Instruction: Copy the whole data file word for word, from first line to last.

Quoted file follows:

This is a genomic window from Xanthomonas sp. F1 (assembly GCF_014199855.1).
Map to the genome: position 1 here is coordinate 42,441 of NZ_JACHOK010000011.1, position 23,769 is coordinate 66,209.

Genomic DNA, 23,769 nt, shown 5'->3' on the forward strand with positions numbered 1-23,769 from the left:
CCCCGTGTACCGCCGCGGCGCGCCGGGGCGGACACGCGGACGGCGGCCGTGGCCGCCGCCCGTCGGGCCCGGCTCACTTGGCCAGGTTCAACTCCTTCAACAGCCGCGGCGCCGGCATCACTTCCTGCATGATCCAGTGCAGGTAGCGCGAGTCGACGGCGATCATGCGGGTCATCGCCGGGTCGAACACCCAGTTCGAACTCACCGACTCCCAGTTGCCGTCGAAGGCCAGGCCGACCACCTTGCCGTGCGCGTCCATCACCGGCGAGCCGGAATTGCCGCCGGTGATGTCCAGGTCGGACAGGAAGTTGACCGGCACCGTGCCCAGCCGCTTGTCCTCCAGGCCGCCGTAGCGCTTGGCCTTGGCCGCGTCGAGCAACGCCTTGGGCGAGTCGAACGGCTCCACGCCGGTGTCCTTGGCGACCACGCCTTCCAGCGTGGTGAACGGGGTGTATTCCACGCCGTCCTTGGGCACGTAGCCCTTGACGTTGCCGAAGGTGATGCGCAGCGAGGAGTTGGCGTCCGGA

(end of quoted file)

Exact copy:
This is a genomic window from Xanthomonas sp. F1 (assembly GCF_014199855.1).
Map to the genome: position 1 here is coordinate 42,441 of NZ_JACHOK010000011.1, position 23,769 is coordinate 66,209.

Genomic DNA, 23,769 nt, shown 5'->3' on the forward strand with positions numbered 1-23,769 from the left:
CCCCGTGTACCGCCGCGGCGCGCCGGGGCGGACACGCGGACGGCGGCCGTGGCCGCCGCCCGTCGGGCCCGGCTCACTTGGCCAGGTTCAACTCCTTCAACAGCCGCGGCGCCGGCATCACTTCCTGCATGATCCAGTGCAGGTAGCGCGAGTCGACGGCGATCATGCGGGTCATCGCCGGGTCGAACACCCAGTTCGAACTCACCGACTCCCAGTTGCCGTCGAAGGCCAGGCCGACCACCTTGCCGTGCGCGTCCATCACCGGCGAGCCGGAATTGCCGCCGGTGATGTCCAGGTCGGACAGGAAGTTGACCGGCACCGTGCCCAGCCGCTTGTCCTCCAGGCCGCCGTAGCGCTTGGCCTTGGCCGCGTCGAGCAACGCCTTGGGCGAGTCGAACGGCTCCACGCCGGTGTCCTTGGCGACCACGCCTTCCAGCGTGGTGAACGGGGTGTATTCCACGCCGTCCTTGGGCACGTAGCCCTTGACGTTGCCGAAGGTGATGCGCAGCGAGGAGTTGGCGTCCGGA